To walk through this post-industrial rural landscape is to walk through a huge slice of Cornish history and character. Early in the walk you reach the Geevor Tin Mine and then the National Trust's Levant Engine House. From Levant the coast path runs on to Botallack, where the famous Crown's Mine Engine Houses stand on a spectacular shelf of rock above the Atlantic. The workings of the Crown's Mine ran out for almost 1 mile (1.6km) beneath the sea, and the mine was entered down an angled runway using wagons. You can visit the Crown's Mine Engine Houses by following a series of tracks down towards the sea from the route of the main walk. Flooding was a constant problem for these mines and some of the the earliest ever steam engines were developed to pump water from the workings. On the cliff top above the Crown's Mine the National Trust has restored the 19th-century façade of the Botallack Count House. This was the assaying and administrative centre for all the the surrounding mines.

From the Count House the way leads to the old mining villages of Botallack and Carnyorth, before climbing steadily inland to the exhilarating moorland hills of Carnyorth Common. This is the famously haunted landscape of Kenidjack Carn which local superstition identified as the playground of giants and devils. From the high ground the linear pattern of Pendeen's mining coast is spread out before you with the glittering Atlantic beyond. The walk then leads back towards Pendeen and past the Church of St John, built by the mining community in the 1850s from the hand-quarried rock of the hills above, yet another token of the remarkable skills of the Cornish hard rock miner.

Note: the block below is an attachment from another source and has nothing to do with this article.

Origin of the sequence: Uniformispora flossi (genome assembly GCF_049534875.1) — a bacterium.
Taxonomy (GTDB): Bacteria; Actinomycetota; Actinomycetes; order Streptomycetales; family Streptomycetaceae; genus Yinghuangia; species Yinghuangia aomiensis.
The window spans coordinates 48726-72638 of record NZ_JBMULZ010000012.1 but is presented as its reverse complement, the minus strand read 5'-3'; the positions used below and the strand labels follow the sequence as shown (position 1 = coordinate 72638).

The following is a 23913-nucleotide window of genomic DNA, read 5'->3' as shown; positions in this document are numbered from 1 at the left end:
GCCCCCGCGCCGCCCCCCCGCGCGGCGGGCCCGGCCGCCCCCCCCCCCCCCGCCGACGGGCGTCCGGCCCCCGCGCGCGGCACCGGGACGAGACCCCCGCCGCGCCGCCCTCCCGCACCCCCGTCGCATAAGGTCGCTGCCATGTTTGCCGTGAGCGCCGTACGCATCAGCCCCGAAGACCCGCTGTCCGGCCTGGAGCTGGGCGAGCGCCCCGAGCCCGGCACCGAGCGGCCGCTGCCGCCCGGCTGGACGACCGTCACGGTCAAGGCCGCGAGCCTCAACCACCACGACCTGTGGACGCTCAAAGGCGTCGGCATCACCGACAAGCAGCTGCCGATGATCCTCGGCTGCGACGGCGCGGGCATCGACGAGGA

Where to eat and drink

Halfway along the route is the Queen's Arms in Botallack village, a traditional miners' pub that has retained much of its character. Pub meals are available. The North Inn at Pendeen is another traditional inn at the end of the walk and the Geevor Museum has a café.

What to look for

Just below the track that runs past the Botallack Count House lie the ruins of an arsenic labyrinth. Mineral ore was often contaminated with arsenic. In the 19th century during times of low tin prices, this arsenic was collected by roasting ore in a calciner and passing the smoke through enclosed tunnels, the labyrinth. The cooling vapour deposited the arsenic on the labyrinth walls as a powder that was then exported, mainly to America as a pesticide against the boll weevil in the cotton fields. Its effect on both the labyrinth workers and cotton pickers does not bear thinking about.

While you're there

A visit to the Geevor Tin Mine is worthwhile for the background to the history of Cornish mineral mining. Part of the experience is an underground tour and a visit to the old treatment sheds. The National Trust's restored engine house at Levant Engine House contains a remarkable reconstruction of a Cornish beam engine, the great driving force of every Victorian mine. The engine is regularly 'steamed up' to go through the stately rocking motion that powered deep water pumps and facilitated the movement of ore from below ground.